Saturday, November 5, 2016

"I've Never Done Such a Thing Before!"

Boy, sometimes this is really hard.

Most of it is pretty manageable. The repetitive questions, the loss of words, the forgetfulness, the loss of  skills and ability to do things, having to go to places I dislike (the mall! for fear he would drive if I didn't go with him), the confusion with any slight change in plans; all of these can be a little irritating at times or even frustrating for me. But it really is no big deal.

It is easy to hide my inner annoyance and still be able to help/direct/answer for the 50th time. And, do it in a way that I am smiling and portraying a happiness that I can help him. Which I am!

But there is sadness, because it represents new losses every week, sometimes every day.  And it won't get better, only worse. It helps me immensely when I remain cognizant of the fact that Jim is the one who is losing his abilities to function, not me. He drew the short straw, and I lucked out by still having all of my cognitive abilities.

The times that are the hardest for me are when he becomes angry at me. I am getting better at predicting and avoiding situations that cause his anger, but not always.

One of the things that can change with the progression of dementia is taste. This excellent post by Elaine Eshbaugh, PhD, tipped me off to why Jim has experienced these changes. I used to love to cook. I would enjoy creating a nice meal to share with family/friends. But quite some time ago this love of cooking waned. As I look back, it started with Jim finding fault with meals I would prepare. Things he used to enjoy, he suddenly expressed dissatisfaction with the food I had prepared. Talk about putting a damper on wanting to cook!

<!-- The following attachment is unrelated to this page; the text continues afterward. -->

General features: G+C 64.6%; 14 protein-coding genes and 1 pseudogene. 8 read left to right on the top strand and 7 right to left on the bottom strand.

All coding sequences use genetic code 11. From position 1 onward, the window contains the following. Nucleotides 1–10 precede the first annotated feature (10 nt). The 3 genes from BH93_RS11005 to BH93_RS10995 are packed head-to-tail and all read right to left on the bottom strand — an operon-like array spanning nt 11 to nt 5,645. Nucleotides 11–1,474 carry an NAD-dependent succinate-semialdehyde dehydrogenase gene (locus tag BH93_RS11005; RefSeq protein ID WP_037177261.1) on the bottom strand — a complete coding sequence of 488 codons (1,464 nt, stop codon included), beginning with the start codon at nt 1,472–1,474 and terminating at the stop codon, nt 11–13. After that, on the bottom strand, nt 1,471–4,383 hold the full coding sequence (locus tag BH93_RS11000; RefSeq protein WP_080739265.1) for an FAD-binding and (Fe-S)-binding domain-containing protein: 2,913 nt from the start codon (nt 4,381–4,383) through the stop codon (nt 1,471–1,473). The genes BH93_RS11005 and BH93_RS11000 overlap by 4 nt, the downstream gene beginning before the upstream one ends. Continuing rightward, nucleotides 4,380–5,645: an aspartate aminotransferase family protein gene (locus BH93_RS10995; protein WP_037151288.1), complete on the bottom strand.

As I look back, this was probably one of the earliest signs of change in Jim. We are now down to about less than 10 entrees that he finds acceptable for dinner. It's pretty boring at our house at dinner time! Lunch is even harder. He used to love certain items, but now can't stand them. The latest thing that kept him happy at lunch time was prepared chicken salad from the deli. Nice and easy!

That is, until yesterday. Now he hates the chicken salad, claiming it tastes different. He was obviously frustrated and angry, and I was the object of his emotional upset.

Jim: "I'm sick of not having any food in the house that I can eat!"

Me: "Oh, that must be frustrating for you..." (he interrupted me)

Jim: "Don't give me that! Do something about it!"

Me: "Let's go to the store to see if we can find something that looks good to you."

He was angry, but he agreed. We got in the store and he is stomping around, saying harsh, sarcastic rude things, and very negative at any of my suggestions. At this point the tears started to flow. I just couldn't help myself. I was so hurt, crushed, and frustrated. And feeling very helpless. How do I fix this? I just can't.

We managed to make it out of the store and went home. I don't cry often (although more so lately), and it really made Jim feel bad. So at some level he knew that he was being a jerk. He apologized, and of course I accepted.

Jim: "I've never done anything like this before! I never yell at you, I just wouldn't do that! Please forgive me. I'll never do it again, I'm so sorry."

He really has no memory of other times that he has been mean to me and brought me to tears. Damn this dementia.

The other stuff is easy. This personality and behavior change is not. So, what am I going to do? Well, Jim's health care is in the process of being transferred to a gerontologist. Unfortunately this will not take place until we return in April from FL. She has a busy practice and he is on the waiting list. It will happen, just not as soon as I would like. I've asked to be called in case there is a cancellation that would get us in sooner. My hope and expectation is that she will prescribe something that will help Jim deal with his anxiety.

There are a few different support groups in the area. The one that I think I can go to is the third Tuesday of the month at 5:30 (uh-oh, dinner time!). So I am committing to go to this at least once, to see if it is a good fit for me. If not, there are others. It is getting harder and harder to leave the house by myself. Jim ALWAYS wants to go with me. And if I do leave him home alone, he easily develops anxiety until I get home. But I know that if I can't take care of myself, I won't be in any shape to help Jim.